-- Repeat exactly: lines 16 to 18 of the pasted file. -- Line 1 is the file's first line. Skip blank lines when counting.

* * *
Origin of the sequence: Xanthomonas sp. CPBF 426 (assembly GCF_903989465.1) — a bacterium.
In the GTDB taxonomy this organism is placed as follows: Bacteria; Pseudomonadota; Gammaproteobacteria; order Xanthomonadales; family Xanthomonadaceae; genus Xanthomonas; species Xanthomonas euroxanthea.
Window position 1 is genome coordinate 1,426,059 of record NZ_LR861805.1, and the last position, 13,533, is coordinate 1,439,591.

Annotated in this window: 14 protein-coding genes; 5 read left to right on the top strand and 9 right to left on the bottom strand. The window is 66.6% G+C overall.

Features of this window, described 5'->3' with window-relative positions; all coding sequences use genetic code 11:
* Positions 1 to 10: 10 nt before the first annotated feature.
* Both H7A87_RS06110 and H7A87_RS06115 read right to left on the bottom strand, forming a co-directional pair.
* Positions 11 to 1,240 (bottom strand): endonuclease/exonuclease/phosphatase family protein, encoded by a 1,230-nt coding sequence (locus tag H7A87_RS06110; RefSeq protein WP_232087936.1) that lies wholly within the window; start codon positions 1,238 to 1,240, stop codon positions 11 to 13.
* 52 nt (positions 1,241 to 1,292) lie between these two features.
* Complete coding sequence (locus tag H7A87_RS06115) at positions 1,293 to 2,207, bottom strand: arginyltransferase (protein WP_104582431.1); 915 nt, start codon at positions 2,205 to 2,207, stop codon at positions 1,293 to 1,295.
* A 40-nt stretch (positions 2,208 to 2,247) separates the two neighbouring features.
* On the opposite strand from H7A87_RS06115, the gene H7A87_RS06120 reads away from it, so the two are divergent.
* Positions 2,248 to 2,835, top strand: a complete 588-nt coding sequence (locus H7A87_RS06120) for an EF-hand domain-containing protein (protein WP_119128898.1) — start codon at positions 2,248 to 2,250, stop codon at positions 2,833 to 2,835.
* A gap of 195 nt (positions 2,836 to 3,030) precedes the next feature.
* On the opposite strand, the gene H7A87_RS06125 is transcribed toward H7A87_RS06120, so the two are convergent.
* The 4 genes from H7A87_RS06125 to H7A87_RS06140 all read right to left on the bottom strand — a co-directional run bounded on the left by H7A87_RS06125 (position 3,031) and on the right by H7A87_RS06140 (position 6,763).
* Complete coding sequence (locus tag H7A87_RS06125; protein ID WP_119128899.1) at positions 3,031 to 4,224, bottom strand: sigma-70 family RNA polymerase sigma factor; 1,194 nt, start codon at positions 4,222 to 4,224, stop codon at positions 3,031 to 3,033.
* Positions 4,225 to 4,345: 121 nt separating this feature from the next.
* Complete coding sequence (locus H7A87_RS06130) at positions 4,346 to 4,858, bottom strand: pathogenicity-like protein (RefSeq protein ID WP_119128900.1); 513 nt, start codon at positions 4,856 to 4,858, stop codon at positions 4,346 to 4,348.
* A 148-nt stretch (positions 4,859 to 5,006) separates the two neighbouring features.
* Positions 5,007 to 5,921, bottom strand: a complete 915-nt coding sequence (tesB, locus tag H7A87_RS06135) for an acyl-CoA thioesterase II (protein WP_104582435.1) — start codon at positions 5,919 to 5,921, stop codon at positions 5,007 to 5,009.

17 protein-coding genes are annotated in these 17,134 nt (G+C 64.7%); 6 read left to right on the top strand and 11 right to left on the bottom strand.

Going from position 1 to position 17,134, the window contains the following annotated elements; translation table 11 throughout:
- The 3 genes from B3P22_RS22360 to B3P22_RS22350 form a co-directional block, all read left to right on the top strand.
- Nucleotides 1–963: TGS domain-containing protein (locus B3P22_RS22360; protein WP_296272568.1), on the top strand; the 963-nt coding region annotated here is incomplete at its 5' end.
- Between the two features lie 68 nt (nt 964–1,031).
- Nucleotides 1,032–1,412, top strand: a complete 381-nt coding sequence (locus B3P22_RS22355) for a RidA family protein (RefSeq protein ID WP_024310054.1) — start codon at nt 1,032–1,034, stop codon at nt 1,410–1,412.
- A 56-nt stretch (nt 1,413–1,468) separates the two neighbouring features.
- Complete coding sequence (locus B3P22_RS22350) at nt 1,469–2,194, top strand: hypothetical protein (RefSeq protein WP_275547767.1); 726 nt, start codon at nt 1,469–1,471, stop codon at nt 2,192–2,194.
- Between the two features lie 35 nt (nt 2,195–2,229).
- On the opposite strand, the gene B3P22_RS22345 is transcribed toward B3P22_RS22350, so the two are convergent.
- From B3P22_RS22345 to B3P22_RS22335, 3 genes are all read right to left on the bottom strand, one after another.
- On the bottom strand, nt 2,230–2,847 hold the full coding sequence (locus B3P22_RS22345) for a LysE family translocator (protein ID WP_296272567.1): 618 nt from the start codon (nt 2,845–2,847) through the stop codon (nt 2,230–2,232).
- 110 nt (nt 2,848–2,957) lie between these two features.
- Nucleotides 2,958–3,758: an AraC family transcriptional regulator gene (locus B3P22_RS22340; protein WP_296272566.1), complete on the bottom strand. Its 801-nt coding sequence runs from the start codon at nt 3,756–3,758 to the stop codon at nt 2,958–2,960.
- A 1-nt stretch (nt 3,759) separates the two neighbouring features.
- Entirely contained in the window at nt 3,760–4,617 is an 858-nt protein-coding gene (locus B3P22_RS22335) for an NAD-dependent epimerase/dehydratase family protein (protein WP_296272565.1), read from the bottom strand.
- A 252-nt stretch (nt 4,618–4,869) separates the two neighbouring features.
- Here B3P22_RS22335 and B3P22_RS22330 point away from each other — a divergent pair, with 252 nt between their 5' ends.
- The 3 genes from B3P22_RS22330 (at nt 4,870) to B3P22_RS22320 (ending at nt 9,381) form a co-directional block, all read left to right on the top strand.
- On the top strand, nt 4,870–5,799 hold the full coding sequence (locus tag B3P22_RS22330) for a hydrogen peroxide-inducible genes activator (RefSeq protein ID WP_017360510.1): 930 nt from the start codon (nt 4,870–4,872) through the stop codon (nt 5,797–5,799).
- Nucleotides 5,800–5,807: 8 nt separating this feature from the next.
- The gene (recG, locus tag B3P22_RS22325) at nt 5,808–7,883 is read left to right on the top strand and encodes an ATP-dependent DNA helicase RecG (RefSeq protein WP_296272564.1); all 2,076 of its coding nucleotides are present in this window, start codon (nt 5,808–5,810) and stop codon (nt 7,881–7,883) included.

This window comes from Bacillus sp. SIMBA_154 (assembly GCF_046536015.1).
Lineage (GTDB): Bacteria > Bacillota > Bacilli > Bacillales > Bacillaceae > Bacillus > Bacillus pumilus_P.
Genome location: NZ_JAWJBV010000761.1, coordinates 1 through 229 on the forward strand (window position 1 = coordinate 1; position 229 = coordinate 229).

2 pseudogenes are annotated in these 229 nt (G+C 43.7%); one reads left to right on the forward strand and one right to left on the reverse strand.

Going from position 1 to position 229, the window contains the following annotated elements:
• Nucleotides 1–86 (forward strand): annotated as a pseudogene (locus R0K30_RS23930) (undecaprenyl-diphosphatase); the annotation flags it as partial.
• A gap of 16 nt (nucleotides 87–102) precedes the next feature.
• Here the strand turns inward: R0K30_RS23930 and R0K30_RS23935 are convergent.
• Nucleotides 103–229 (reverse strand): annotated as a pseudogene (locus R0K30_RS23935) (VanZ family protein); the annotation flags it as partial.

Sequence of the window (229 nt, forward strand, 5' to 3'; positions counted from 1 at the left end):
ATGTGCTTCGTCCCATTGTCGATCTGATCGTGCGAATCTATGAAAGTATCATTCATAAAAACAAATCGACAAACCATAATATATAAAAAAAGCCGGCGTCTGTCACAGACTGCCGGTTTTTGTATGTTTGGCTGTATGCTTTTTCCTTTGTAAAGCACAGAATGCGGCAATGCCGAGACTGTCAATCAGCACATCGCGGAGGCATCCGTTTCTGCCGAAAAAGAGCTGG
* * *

* The 4 genes from H7A87_RS06125 to H7A87_RS06140 all read right to left on the bottom strand — a co-directional run bounded on the left by H7A87_RS06125 (position 3,031) and on the right by H7A87_RS06140 (position 6,763).
* Complete coding sequence (locus tag H7A87_RS06125; protein ID WP_119128899.1) at positions 3,031 to 4,224, bottom strand: sigma-70 family RNA polymerase sigma factor; 1,194 nt, start codon at positions 4,222 to 4,224, stop codon at positions 3,031 to 3,033.
* Positions 4,225 to 4,345: 121 nt separating this feature from the next.